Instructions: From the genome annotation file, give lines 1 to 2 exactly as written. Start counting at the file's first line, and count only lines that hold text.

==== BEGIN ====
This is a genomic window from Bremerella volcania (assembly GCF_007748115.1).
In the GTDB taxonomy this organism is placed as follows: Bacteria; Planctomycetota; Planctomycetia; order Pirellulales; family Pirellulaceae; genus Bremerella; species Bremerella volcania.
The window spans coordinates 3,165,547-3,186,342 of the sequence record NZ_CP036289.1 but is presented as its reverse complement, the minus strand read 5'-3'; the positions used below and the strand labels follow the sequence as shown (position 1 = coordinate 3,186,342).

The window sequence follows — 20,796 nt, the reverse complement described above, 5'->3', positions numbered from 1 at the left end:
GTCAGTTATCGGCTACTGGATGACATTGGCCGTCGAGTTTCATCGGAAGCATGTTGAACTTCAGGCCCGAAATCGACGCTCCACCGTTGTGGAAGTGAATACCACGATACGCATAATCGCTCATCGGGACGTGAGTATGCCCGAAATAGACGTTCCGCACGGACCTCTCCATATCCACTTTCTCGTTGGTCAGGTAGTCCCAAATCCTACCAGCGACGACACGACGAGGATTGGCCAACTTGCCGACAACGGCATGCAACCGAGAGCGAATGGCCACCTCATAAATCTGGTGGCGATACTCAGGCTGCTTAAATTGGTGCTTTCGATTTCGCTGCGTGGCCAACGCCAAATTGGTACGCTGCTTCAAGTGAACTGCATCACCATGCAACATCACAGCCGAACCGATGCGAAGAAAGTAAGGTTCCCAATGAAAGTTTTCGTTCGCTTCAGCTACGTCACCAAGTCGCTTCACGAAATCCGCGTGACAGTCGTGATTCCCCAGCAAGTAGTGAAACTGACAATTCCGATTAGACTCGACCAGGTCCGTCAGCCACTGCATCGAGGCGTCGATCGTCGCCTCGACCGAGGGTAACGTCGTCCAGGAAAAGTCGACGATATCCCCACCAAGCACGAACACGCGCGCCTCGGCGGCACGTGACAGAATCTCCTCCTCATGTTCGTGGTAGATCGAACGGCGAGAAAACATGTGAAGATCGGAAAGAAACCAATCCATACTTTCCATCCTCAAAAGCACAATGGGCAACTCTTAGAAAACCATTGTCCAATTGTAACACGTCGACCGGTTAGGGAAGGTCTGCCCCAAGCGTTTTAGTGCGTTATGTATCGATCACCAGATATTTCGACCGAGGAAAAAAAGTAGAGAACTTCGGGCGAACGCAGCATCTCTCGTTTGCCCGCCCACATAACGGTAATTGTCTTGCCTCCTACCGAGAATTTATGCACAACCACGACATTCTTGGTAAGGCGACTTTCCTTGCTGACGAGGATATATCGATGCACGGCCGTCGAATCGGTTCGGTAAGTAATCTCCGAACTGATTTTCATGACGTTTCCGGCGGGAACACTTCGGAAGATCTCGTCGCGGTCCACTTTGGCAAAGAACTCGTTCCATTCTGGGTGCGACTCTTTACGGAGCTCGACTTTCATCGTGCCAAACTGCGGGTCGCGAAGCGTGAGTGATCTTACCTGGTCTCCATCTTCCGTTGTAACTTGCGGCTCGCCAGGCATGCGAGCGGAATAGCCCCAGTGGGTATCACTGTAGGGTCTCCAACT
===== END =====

This is a genomic window from Bremerella volcania (assembly GCF_007748115.1).
In the GTDB taxonomy this organism is placed as follows: Bacteria; Planctomycetota; Planctomycetia; order Pirellulales; family Pirellulaceae; genus Bremerella; species Bremerella volcania.